“At a young age and on the big stage that is the World Cup, she has done well. That’s an indication of her talent and temperament. She will work things out as she goes along because she is only going to get better. We should not try and tell her that this is how she should go, this is the route she has to take or this is how she has to mould herself. Let her continue playing her cricket,” former coach WV Raman had told reporters after India’s loss to Australia in the T20 World Cup final.
Another testament to Shafali’s unflinching temperament is the manner in which she takes on the best bowlers around. She smoked four boundaries against Australian pacer Megan Schutt, (who was then the No.1 ranked T20I bowler) in the T20 World Cup opener. Two months ago, in another T20I encounter against South Africa in Lucknow, she smacked three boundaries and a six against Shabnim Ismail, the current No. 2-ranked bowler in T20Is. In doing so, she blasted a 26-ball 50, which paved the way for a comfortable win for India.
Her blitzkrieg made Protea wicket-keeper Sinalo Jafta quip: “Firstly, you took the word out of my mind: fearless. T20 cricket is about expressing oneself and the way she expresses herself, I have to commend her. She is just 100% fearless. That’s the one word,” Jafta told Star Sports.
The South Africa series was particularly productive for Shafali, in which she notched up scores of 60, 47 and 23. That the string of good scores came after an year of inactivity at the international stage would have pleased her. The teen, though, used the spare time to work on her fitness and polish some of the rough edges in her game.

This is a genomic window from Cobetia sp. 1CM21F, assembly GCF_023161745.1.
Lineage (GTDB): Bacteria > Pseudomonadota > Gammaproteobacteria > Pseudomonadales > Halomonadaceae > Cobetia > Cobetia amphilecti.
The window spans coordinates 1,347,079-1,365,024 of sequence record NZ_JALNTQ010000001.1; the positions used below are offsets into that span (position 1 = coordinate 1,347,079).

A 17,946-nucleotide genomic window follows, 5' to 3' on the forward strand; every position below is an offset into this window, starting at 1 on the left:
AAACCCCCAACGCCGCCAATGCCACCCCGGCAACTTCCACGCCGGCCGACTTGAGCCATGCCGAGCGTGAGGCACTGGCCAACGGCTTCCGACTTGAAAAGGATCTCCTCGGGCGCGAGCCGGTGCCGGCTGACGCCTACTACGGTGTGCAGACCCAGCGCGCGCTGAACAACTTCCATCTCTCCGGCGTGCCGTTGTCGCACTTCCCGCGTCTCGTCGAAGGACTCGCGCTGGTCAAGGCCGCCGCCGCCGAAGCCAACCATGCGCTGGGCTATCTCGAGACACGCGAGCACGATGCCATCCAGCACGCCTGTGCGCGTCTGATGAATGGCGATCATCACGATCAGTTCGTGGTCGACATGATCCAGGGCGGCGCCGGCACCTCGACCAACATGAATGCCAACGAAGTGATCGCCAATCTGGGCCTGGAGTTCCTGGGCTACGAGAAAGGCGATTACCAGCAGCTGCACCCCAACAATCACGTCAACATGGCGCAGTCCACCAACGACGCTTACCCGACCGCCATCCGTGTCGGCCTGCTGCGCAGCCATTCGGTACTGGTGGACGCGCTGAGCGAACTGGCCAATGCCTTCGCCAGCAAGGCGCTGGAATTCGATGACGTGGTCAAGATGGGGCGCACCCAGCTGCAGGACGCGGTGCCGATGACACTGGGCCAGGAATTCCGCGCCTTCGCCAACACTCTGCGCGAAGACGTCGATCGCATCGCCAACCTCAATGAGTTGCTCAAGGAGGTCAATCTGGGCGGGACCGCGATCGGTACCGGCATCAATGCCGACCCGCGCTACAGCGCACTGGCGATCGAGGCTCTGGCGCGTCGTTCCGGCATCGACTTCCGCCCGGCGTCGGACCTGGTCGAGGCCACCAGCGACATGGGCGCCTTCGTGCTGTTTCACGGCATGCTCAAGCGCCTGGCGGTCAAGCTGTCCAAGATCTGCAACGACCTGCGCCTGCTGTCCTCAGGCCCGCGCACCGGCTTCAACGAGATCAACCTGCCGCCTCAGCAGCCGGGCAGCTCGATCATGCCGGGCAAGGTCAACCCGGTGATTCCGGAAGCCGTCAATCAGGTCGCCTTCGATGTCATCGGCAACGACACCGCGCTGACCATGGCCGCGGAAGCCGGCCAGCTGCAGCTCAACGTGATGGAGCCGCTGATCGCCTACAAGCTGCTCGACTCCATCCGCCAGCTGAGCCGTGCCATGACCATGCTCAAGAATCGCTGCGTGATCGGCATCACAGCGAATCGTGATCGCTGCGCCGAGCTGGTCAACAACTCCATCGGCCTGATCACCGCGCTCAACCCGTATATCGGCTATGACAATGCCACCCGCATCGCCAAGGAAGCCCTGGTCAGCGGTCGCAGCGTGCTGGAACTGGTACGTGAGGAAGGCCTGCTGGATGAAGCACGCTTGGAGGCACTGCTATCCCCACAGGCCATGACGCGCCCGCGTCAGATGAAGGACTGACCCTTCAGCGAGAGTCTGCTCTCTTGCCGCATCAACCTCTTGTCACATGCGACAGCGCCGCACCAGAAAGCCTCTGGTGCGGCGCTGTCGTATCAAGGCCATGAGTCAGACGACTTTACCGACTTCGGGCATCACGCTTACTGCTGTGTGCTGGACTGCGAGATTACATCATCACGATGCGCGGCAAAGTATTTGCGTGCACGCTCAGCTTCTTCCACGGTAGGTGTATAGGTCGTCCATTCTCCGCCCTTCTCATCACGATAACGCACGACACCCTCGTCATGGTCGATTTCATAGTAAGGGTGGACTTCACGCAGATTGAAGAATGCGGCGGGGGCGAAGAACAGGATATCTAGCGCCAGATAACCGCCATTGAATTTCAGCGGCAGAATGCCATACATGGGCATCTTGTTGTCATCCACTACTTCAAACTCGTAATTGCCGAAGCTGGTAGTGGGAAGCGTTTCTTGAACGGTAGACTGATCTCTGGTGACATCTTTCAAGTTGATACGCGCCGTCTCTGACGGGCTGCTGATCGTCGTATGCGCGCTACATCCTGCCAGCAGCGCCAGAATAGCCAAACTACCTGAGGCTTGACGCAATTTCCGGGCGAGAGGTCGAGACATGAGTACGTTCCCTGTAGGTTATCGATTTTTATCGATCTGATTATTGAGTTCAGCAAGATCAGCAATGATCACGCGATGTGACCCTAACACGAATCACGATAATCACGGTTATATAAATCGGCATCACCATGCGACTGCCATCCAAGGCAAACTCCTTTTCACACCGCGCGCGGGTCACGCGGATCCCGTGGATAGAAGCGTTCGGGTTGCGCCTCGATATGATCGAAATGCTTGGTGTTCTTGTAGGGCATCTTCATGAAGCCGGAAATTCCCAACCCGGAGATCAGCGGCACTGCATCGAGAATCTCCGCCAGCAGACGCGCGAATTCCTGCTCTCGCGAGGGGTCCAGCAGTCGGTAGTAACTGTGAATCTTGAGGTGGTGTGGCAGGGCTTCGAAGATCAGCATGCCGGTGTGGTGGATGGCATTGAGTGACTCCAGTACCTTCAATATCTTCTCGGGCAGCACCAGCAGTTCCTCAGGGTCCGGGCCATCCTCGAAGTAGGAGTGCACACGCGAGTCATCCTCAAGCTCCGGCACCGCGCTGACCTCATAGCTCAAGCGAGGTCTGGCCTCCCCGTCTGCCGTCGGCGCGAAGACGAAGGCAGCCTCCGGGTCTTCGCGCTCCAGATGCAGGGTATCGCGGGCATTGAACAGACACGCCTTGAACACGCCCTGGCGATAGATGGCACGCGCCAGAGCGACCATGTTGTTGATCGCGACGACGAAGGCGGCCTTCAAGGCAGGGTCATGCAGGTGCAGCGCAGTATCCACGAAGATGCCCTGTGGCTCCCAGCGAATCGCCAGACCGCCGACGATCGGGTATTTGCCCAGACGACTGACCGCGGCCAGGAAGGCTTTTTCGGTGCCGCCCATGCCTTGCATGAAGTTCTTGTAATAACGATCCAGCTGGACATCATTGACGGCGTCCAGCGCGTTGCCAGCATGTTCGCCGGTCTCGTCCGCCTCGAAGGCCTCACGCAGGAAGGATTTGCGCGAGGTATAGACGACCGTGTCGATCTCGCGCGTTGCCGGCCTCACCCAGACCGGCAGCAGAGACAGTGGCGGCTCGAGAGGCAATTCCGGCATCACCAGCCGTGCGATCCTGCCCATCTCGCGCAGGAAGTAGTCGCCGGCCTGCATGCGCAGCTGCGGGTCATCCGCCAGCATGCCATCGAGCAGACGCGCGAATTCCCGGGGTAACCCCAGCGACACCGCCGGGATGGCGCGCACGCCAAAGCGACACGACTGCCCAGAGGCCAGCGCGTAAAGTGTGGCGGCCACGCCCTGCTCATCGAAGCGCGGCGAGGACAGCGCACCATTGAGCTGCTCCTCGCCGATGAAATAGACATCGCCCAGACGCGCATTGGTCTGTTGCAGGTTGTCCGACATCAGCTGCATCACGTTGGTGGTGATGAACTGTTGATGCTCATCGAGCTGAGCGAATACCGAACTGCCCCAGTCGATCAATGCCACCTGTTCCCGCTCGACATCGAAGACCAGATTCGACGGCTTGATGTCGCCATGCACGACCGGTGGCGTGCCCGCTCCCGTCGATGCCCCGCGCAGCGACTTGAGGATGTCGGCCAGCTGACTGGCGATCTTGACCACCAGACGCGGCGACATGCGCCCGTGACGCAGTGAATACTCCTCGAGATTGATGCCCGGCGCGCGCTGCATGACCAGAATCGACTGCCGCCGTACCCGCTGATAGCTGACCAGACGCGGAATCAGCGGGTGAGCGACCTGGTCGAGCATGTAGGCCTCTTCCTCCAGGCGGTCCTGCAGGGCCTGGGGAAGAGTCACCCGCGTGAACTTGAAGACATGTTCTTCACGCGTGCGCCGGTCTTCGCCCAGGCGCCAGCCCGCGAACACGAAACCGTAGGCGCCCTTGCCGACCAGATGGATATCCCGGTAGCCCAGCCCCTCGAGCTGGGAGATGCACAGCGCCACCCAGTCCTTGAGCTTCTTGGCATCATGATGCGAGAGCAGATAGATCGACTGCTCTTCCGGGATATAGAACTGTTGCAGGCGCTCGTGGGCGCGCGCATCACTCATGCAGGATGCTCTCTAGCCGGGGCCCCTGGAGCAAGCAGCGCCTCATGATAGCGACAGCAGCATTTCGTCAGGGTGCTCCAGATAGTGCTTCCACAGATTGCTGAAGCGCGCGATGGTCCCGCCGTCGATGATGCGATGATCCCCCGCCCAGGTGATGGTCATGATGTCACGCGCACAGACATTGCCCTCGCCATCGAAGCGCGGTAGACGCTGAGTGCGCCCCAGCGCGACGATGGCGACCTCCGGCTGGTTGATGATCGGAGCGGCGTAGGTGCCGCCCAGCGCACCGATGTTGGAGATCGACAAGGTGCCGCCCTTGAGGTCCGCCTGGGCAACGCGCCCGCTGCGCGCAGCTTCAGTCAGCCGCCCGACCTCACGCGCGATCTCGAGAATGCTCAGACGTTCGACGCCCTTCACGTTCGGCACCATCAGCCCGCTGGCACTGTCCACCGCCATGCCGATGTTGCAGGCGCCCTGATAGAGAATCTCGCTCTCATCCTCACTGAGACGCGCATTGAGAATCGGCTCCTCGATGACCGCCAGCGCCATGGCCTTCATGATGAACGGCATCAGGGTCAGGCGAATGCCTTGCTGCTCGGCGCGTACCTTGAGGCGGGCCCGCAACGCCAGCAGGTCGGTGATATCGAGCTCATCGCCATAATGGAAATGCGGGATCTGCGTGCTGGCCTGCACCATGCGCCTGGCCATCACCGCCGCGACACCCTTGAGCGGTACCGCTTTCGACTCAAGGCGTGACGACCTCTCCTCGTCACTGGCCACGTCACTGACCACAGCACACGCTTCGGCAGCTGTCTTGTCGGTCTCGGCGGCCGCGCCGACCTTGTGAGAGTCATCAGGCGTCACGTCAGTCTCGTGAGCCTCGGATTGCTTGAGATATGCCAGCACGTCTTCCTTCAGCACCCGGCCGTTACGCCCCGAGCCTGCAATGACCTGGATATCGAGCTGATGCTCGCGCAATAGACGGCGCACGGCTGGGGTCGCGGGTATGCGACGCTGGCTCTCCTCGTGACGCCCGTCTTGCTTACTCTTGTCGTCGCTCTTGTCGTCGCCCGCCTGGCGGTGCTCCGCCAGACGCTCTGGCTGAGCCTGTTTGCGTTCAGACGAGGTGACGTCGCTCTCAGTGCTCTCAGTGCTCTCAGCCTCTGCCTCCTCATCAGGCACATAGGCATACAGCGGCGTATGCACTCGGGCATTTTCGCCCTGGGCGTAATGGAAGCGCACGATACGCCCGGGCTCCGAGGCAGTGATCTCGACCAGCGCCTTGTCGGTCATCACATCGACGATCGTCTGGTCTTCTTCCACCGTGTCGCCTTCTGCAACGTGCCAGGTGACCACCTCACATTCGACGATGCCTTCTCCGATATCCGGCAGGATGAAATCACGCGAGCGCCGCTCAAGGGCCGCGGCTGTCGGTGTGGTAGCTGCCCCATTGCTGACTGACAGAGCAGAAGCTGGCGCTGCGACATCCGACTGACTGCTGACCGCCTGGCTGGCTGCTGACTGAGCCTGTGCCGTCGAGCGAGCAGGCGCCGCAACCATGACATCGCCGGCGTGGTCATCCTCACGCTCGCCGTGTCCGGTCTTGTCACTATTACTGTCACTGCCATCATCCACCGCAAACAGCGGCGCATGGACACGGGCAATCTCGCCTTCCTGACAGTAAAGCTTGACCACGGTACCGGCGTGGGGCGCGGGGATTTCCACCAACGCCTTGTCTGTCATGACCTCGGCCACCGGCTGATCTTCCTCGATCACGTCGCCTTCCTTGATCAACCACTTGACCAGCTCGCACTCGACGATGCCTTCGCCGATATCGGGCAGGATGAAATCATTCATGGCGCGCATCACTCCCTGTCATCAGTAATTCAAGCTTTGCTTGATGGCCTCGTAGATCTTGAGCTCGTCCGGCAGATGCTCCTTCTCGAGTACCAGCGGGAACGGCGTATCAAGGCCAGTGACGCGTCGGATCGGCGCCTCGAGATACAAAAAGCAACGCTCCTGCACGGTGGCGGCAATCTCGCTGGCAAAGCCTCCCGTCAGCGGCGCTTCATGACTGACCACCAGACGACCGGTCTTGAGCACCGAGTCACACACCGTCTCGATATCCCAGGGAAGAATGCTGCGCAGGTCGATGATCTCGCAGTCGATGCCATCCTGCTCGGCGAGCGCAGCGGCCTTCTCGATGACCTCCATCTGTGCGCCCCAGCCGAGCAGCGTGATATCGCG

“I used this time to work on my weight-training. Apna body strength pe dhyan diya. I also tried to fine-tune my game and be more judicious in shot selection, in terms of choosing deliveries that I think I should hit,” she explains.
In the run-up to this year’s Syed Mushtaq Ali Trophy, Haryana Cricket Association allowed her to train with the men’s team. “She hardly looked in any trouble against Mohit Sharma and Ashish Hooda, who were bowling above 135kmh mark,” said a member of the Haryana men’s team.
This drill was not new for Shafali. At 14, she was asked to face Haryana Ranji team pacers at Rohtak’s Shri Ram Narain Cricket Academy under the watchful eyes of coach Ashwani Kumar. But facing the likes of Mohit Sharma after such a long spell away from the game would go a long way in sharpening her skills.
Amidst the intense nets sessions and frenetic international games, Shafali was mindful of balancing her studies with her sporting career. “I know the importance of academics. Despite my hectic schedule, my father wants me to complete my education. Before the South Africa series in March, I was preparing for Class X board exams. However, it got cancelled,” she says.
Father Sanjeev has got her enrolled in Noida’s Shiv Nadar School for higher-secondary education. “But she will miss at least the first three months because she will leave for England next month,” Sanjeev says.
But in terms of her cricket, the England series and The Hundred would be highly educative. It would be a decisive chapter in Shafali’s career. The challenge will be to retain her daredevilry and the bindaas attitude. If Shafali does that, she will leave the world in awe of her talents.